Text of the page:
The costs of residential solar-plus-storage have already dropped or will only take a few years to drop to nation-wide grid averages across key European markets, according to Wood Mackenzie.
Storage systems installed across Europe’s homes will boom by a factor of five to hit a cumulative 6.6GWh by 2024, the firm predicted in its latest analysis.
The update, released on Tuesday, expects the annual pace of continent-wide additions of residential energy storage to double by 2024, rolling out 0.5GW/1.2GWh by that year.
According to Wood Mackenzie’s Rory McCarthy, the momentum will be driven by the “economic tipping point” residential storage is experiencing, particularly around solar-collocated systems.
These hybrids are, the senior research analyst explained, fast leaving behind the “challenges” of past years and approaching grid parity status across major European countries.
Contacted by PV Tech, McCarthy noted the milestone – meaning system costs are equal to the average power prices paid by households – was already reached this year in Germany and Italy.
The former, also the EU’s currently undisputed top PV market, continues to lead thanks to its “world-leading” incentive programme from 2013 but is now “slowing down”, McCarthy said.
Germany's looming solar feed-in tariff cap could kick in by 2022 and see the country's residential storage slump further starting in 2023, the analyst noted.
Meanwhile, Italy’s conducive policies will push it in the opposite direction, added McCarthy, who expects “significant growth” going forward in the Southern European state.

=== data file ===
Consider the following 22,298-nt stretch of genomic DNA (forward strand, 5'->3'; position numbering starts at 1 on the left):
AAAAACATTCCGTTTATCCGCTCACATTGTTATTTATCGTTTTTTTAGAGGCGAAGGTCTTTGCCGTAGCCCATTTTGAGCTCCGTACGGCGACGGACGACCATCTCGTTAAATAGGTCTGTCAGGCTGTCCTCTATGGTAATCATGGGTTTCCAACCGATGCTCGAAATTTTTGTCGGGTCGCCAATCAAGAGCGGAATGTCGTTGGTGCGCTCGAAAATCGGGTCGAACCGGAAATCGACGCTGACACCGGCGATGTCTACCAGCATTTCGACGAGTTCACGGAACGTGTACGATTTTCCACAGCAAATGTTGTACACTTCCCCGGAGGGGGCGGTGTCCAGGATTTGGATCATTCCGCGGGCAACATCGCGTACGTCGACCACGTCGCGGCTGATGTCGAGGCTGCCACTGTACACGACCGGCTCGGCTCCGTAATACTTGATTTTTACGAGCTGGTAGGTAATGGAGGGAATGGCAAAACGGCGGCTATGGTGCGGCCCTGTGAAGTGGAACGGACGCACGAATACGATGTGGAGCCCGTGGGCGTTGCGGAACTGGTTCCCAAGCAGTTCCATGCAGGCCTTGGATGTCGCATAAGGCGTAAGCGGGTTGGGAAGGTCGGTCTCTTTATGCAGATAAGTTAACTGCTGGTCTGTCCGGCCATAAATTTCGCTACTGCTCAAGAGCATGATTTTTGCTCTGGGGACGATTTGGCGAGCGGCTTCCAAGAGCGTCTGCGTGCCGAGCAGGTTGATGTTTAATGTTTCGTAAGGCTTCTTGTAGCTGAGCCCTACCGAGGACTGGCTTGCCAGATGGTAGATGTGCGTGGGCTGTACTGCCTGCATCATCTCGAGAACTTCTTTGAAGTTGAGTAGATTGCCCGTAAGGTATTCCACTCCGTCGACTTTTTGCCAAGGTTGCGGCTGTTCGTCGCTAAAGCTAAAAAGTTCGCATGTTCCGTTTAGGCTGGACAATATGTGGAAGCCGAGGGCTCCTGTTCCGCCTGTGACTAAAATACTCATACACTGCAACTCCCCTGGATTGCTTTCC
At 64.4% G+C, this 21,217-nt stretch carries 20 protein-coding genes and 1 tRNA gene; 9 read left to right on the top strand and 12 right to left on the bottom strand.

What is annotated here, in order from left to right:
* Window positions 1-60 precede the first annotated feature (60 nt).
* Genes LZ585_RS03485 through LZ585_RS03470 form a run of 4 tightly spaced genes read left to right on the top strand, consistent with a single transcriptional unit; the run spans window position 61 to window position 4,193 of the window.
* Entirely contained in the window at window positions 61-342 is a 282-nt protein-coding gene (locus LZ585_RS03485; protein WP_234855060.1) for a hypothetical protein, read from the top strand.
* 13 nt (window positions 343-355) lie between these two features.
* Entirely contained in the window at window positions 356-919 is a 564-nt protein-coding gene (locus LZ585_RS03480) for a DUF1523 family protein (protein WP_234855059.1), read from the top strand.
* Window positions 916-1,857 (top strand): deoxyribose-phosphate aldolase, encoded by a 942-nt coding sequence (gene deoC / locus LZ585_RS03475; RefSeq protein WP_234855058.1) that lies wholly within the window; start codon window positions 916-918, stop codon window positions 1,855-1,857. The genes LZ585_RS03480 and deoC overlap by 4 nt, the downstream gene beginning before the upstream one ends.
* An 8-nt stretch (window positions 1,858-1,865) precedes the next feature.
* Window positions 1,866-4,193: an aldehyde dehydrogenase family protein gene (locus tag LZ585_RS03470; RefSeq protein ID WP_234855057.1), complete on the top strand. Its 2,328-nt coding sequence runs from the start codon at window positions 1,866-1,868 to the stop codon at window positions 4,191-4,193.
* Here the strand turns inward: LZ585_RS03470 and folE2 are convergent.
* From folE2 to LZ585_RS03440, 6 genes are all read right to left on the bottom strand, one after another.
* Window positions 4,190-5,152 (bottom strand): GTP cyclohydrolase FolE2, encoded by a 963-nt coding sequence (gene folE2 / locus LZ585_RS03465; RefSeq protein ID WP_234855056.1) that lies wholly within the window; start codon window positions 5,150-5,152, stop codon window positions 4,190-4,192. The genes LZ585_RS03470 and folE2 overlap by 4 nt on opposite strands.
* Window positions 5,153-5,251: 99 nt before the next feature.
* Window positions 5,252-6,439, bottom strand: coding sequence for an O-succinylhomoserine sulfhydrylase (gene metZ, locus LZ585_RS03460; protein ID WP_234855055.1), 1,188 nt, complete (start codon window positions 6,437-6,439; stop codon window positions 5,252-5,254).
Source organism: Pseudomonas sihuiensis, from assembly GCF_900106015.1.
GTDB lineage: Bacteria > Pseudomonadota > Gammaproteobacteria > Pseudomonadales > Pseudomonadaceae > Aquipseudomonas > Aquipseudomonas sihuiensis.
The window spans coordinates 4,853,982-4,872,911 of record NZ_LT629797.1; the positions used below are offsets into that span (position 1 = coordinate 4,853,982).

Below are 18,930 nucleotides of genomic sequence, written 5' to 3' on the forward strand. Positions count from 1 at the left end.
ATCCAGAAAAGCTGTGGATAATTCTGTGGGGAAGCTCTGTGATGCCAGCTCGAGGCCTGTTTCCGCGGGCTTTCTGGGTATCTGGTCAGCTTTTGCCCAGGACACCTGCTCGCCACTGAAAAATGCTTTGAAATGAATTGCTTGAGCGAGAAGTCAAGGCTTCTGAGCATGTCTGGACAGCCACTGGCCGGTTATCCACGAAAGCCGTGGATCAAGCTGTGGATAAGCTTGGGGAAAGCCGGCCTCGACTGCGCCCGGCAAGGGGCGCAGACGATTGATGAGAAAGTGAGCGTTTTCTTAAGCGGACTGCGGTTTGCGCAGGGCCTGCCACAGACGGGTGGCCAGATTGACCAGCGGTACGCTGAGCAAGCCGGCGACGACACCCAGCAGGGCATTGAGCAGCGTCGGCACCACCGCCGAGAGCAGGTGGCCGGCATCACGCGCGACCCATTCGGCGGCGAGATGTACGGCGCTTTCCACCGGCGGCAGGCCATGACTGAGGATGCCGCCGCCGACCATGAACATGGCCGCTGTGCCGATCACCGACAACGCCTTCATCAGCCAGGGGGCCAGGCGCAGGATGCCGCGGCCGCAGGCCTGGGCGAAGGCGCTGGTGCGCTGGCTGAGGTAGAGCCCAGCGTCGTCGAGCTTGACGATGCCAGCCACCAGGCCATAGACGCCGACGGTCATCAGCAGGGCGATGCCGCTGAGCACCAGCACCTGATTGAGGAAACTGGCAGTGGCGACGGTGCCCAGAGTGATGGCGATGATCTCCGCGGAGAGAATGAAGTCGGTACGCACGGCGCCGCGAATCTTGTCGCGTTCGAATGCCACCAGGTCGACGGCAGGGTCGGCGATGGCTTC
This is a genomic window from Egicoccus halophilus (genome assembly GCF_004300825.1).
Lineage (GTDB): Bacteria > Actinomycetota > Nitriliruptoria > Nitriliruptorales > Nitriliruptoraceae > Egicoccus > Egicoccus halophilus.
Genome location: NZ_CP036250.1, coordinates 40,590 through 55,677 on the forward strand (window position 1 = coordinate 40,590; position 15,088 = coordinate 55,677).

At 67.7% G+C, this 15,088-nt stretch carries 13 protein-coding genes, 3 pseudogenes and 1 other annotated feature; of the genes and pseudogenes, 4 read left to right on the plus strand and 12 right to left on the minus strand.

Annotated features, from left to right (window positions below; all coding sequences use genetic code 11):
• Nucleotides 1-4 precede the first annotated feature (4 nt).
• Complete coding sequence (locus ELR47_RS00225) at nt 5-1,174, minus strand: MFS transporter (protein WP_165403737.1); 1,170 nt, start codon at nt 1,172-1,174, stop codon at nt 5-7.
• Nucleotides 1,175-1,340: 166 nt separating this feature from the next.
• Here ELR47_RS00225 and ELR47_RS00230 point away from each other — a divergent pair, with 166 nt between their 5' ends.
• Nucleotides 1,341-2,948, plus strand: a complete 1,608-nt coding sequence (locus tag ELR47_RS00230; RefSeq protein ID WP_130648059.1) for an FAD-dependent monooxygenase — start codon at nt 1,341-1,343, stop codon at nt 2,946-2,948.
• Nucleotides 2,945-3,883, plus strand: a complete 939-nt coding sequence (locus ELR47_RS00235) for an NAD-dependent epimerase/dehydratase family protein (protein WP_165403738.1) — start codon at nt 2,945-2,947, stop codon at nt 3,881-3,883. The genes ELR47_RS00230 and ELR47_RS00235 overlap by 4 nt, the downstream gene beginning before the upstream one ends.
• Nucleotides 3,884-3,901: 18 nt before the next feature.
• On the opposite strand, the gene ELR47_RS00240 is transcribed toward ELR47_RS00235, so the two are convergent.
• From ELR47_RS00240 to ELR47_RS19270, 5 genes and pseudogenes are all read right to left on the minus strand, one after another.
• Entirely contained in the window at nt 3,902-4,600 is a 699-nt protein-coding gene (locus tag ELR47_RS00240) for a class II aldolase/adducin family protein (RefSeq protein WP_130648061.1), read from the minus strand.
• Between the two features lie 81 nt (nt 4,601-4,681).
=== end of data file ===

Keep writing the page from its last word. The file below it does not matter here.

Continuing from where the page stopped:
Spain jumps ahead while France, UK trail behind
According to Wood Mackenzie, the shift in economics of European residential storage will see the segment transition from “emotive purchase” to “sound investment decision”.
The firm estimates that Italian and German systems will achieve a positive net present value or NPV – meaning investments will trigger a positive return – in 2021 and 2022, respectively.
According to the firm, the economic improvements will gradually spread from the two markets to others in Europe, but the transformation will not reach all equally fast.
Spain, for one, looks set to become a residential solar-plus-storage hotspot. High irradiation could help the country’s hybrids hit grid parity in 2020, Wood Mackenzie believes.
Noting Spain’s “damaging” past solar policies, McCarthy said: “New government thinking – with a nudge from the European Commission – means the country will embrace self-consumption.”
For their part, French and British residential solar-plus-storage will fail to hit grid parity by 2024 as systems remain costly and policies unsupportive or undeveloped, the analyst pointed out.
As Wood Mackenzie noted, cost efficiency gains will not save European residential storage from having to address its “challenging” customer proposition.
“We think one of the greatest barriers to entry are high upfront costs,” McCarthy said, pointing at firm’s estimates that storage systems can add 93% to the average costs of German residential solar.
Providing solar-plus-storage at no upfront cost from the supplier could help, McCarthy argued, adding: “However, this will only be feasible in regions where there is a positive investment case.”